In this edition of Data Wrap, we consider the latest round of ABS employment data releases, before covering the latest developments in engineering construction and property prices.
Job vacancies tick up
Job vacancies data released by the ABS today suggests that vacancies in South Australia rose in the early part of the year. Total job vacancies in February 2018 were 10,400, which compares with estimates of 9,100 vacancies in August and November 2017 respectively. However, as these state level estimates are only produced in original terms they are not directly comparable across different months, and may therefore paint a misleading picture of recent underlying movements.
Looking at longer term trends, job vacancies in South Australia as a proportion of total employment has remained stable for 2 years now.
Unemployment rises in response to higher labour force participation
The latest job vacancies figures follow the release of ABS labour force survey estimates for February last week. These results paint a quite similar story to January: despite solid employment growth, unemployment has ticked up in South Australia in response to a further lift in labour force participation.
South Australia’s trend unemployment rate rose to 6.2 per cent in February, and is now up 0.3 percentage points from its previous low in October 2017. The state’s labour force participation rate – those in work or looking for work as a proportion of the working age civil population – rose by 0.8 percentage points to 62.9 per cent over this period, which is a relatively large rise over such a short timeframe.
To the extent the recent increase in unemployment is due to an increase in participation is a positive development as it suggests people have been encouraged to re-enter the labour market in response to improving labour market conditions. Employment growth over the year to February was quite healthy at 2.3 per cent. However, the relatively large rise in participation in part reflects that there has been significant excess capacity in the South Australian labour market, which has manifest in part through a stronger “discouraged worker” effect.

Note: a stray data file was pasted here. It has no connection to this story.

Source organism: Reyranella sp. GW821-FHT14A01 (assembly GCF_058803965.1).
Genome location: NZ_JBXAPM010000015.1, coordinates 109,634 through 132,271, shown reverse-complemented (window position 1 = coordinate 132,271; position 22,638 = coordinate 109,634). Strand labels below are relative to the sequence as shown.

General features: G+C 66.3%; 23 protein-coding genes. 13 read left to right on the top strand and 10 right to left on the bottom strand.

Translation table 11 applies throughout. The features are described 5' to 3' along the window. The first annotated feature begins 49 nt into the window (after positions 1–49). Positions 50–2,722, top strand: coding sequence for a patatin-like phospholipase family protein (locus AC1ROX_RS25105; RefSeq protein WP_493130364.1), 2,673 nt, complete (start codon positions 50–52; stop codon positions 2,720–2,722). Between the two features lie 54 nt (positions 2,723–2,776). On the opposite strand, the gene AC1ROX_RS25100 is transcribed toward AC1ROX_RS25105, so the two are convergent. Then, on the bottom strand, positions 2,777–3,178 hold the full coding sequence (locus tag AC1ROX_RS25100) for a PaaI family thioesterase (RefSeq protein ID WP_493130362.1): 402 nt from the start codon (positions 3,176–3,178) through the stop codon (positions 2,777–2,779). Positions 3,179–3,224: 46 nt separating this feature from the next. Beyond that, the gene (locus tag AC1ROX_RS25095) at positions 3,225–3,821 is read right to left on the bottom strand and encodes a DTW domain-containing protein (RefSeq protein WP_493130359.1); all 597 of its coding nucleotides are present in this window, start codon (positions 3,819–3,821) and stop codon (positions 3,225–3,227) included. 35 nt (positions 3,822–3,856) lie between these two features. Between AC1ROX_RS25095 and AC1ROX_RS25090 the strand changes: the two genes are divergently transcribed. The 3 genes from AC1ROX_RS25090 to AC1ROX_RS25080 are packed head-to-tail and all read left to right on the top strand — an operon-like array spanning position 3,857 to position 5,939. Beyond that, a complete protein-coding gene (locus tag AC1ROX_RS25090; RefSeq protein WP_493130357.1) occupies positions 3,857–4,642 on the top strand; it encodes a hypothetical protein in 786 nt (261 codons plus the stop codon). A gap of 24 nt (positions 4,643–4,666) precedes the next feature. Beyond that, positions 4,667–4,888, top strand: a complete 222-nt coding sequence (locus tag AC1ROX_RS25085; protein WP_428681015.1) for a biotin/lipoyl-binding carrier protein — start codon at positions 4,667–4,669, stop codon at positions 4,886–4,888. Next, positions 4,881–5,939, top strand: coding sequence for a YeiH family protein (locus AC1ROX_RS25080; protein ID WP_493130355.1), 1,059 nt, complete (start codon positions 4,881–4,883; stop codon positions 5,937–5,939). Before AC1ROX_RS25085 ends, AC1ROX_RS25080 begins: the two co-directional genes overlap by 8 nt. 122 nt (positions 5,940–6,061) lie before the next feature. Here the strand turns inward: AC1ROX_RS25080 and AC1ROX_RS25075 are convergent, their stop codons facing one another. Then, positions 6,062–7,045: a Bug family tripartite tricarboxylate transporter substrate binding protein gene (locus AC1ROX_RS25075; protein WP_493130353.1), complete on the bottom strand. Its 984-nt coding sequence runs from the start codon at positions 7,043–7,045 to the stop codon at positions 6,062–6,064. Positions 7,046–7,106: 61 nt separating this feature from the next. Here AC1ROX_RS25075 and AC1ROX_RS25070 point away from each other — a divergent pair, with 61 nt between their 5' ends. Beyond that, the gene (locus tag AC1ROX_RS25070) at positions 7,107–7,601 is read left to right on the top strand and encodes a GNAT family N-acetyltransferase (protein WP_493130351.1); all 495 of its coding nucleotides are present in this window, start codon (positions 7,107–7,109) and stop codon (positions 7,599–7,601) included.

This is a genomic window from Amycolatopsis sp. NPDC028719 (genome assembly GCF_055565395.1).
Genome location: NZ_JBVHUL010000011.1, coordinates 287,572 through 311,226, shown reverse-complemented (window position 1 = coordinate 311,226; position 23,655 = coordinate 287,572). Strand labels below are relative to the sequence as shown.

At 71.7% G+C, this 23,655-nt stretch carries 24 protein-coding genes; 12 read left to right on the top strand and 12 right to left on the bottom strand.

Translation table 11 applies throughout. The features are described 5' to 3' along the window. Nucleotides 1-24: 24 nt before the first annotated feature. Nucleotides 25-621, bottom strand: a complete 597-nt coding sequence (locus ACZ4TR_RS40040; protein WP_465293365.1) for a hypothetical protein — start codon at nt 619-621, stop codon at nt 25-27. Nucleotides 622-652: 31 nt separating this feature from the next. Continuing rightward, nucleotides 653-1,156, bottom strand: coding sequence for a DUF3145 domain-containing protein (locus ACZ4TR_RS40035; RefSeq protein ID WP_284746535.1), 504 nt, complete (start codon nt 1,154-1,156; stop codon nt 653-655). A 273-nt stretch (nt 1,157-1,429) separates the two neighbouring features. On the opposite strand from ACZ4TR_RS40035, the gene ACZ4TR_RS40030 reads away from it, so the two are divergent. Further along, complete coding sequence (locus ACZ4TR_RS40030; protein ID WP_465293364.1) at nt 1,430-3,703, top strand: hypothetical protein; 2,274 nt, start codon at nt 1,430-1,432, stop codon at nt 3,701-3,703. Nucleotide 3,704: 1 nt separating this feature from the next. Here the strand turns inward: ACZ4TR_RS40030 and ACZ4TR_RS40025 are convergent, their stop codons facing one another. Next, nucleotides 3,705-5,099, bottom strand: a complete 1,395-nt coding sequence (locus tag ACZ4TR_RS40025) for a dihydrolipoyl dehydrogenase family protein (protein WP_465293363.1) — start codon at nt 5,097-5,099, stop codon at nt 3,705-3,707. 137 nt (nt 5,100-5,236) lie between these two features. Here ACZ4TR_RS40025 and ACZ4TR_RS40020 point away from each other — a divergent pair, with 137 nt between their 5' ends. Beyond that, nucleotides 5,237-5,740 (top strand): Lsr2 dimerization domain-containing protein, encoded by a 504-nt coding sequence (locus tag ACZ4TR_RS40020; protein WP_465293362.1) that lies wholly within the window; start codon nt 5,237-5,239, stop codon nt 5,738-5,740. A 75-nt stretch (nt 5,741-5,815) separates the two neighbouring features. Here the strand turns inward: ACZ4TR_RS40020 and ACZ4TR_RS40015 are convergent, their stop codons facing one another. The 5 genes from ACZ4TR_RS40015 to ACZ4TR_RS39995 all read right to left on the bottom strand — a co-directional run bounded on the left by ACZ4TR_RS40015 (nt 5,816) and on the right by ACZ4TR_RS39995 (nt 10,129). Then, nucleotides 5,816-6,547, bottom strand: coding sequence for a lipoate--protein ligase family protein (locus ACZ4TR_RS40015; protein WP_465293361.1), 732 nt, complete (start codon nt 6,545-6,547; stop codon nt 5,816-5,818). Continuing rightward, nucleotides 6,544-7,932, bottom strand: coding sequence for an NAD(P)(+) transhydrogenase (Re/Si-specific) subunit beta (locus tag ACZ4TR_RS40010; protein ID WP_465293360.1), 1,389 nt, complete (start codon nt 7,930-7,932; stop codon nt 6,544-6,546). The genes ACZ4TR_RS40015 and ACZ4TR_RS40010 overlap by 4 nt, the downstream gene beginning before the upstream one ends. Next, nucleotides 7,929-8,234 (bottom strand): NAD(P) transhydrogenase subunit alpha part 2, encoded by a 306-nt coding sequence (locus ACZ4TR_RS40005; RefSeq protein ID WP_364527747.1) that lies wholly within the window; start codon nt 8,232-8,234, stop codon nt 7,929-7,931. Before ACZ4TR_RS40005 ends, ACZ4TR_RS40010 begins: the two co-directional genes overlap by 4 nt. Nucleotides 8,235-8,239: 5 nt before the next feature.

Such excess labour market capacity has also been felt through relatively higher unemployment and underemployment (i.e. people employed but wanting to work more hours). Unfortunately the latest estimates of underemployment show no improvement over the last 3 months. South Australia’s trend underemployment rate was estimated to be 9.2 per cent in February 2018, unchanged from the previous estimate made in November (with a notable increase in the seasonally adjusted estimate). In comparison, the national underemployment rate was 8.8 per cent in February, a marginal improvement compared to 3 months earlier (down 0.1 percentage points).
South Australia’s unemployment rate also remains relatively high by national standards. The state’s trend unemployment rate of 6.2 per cent in February was well above the national unemployment rate of 5.5 per cent. In fact, it was once again the highest in the nation, just eclipsing Queensland’s unemployment rate of 6.1 per cent.
Engineering construction remains strong
Engineering construction played a significant role in lifting overall activity levels in the South Australian construction sector in 2017, latest ABS estimates confirm. The total volume of engineering construction work done in the December quarter 2017 measured in trend terms was up 23 per cent compared to the year ago quarter. In comparison, national engineering construction work done rose by 8.5 per cent over this period.
A positive sign from the latest data is that private sector activity picked up solidly in the second half of 2017. However, in terms of the short term outlook engineering construction activity will be heavily dependent on public sector projects. The value of engineering work yet to be done for the public sector in the December quarter 2017 was at a frothy level by historical standards, accounting for 72 per cent of total engineering work yet to be done.
Residential property price growth slows
Residential Property Price Indexes published by the ABS show that annual growth in Adelaide residential property prices slowed during the second half of 2017. Adelaide residential property prices rose by 3.6 per cent through the year to the December quarter, which represents an easing from the previous peak rate of annual growth of 5.0 per cent in the June quarter 2017. The slowdown for Adelaide is consistent with national patterns with annual growth for the eight capital cities slowing from 8.3 per cent to 5.0 per cent over this period.
The moderation in price growth is consistent with the introduction of tighter supervisory lending conditions by APRA in March last year. These measures appear to have had a prominent impact in Sydney where property prices have fallen over the last couple quarters.